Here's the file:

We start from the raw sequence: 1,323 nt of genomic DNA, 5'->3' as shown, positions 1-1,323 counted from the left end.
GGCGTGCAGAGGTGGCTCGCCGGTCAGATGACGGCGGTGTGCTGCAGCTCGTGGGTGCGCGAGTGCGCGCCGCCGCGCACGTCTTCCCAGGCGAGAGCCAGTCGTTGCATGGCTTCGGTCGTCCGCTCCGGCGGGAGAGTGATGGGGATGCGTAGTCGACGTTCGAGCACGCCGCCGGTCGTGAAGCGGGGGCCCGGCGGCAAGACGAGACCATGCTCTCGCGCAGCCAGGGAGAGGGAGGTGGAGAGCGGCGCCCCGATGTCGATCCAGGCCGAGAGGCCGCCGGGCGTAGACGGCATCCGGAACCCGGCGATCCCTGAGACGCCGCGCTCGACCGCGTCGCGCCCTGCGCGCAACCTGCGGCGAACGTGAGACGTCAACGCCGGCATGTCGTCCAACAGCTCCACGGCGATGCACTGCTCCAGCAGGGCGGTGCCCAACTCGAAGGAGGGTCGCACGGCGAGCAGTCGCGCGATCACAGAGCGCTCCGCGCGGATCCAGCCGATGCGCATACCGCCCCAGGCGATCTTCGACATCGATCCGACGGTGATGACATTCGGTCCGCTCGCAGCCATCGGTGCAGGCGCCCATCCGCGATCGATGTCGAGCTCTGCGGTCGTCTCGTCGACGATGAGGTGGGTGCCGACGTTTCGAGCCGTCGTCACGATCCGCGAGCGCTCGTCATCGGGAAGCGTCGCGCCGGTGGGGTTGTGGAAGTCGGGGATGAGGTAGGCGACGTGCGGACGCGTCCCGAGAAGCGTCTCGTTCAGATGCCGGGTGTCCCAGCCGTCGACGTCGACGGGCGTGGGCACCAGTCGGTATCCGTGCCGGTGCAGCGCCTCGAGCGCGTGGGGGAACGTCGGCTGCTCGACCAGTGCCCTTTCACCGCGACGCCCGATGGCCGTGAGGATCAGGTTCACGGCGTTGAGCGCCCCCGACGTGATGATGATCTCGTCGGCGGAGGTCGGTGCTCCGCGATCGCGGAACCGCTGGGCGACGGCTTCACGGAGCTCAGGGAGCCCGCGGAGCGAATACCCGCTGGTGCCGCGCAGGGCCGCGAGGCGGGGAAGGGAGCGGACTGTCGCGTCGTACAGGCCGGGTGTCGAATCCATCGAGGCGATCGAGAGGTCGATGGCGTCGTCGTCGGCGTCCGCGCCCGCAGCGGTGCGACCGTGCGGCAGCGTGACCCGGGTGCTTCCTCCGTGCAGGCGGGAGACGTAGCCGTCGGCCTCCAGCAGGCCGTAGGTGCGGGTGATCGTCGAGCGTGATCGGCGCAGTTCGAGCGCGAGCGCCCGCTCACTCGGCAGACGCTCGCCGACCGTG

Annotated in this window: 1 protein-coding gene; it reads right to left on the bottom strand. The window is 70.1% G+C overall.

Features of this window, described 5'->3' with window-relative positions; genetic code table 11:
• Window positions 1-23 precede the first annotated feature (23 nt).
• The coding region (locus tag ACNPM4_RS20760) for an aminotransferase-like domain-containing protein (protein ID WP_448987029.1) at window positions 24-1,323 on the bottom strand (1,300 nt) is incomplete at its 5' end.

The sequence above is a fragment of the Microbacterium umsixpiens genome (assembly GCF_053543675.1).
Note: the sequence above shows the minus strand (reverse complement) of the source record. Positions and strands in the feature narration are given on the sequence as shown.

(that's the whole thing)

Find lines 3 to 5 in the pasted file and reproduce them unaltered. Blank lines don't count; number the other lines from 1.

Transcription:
Annotated in this window: 1 protein-coding gene; it reads right to left on the bottom strand. The window is 70.1% G+C overall.

Features of this window, described 5'->3' with window-relative positions; genetic code table 11:
• Window positions 1-23 precede the first annotated feature (23 nt).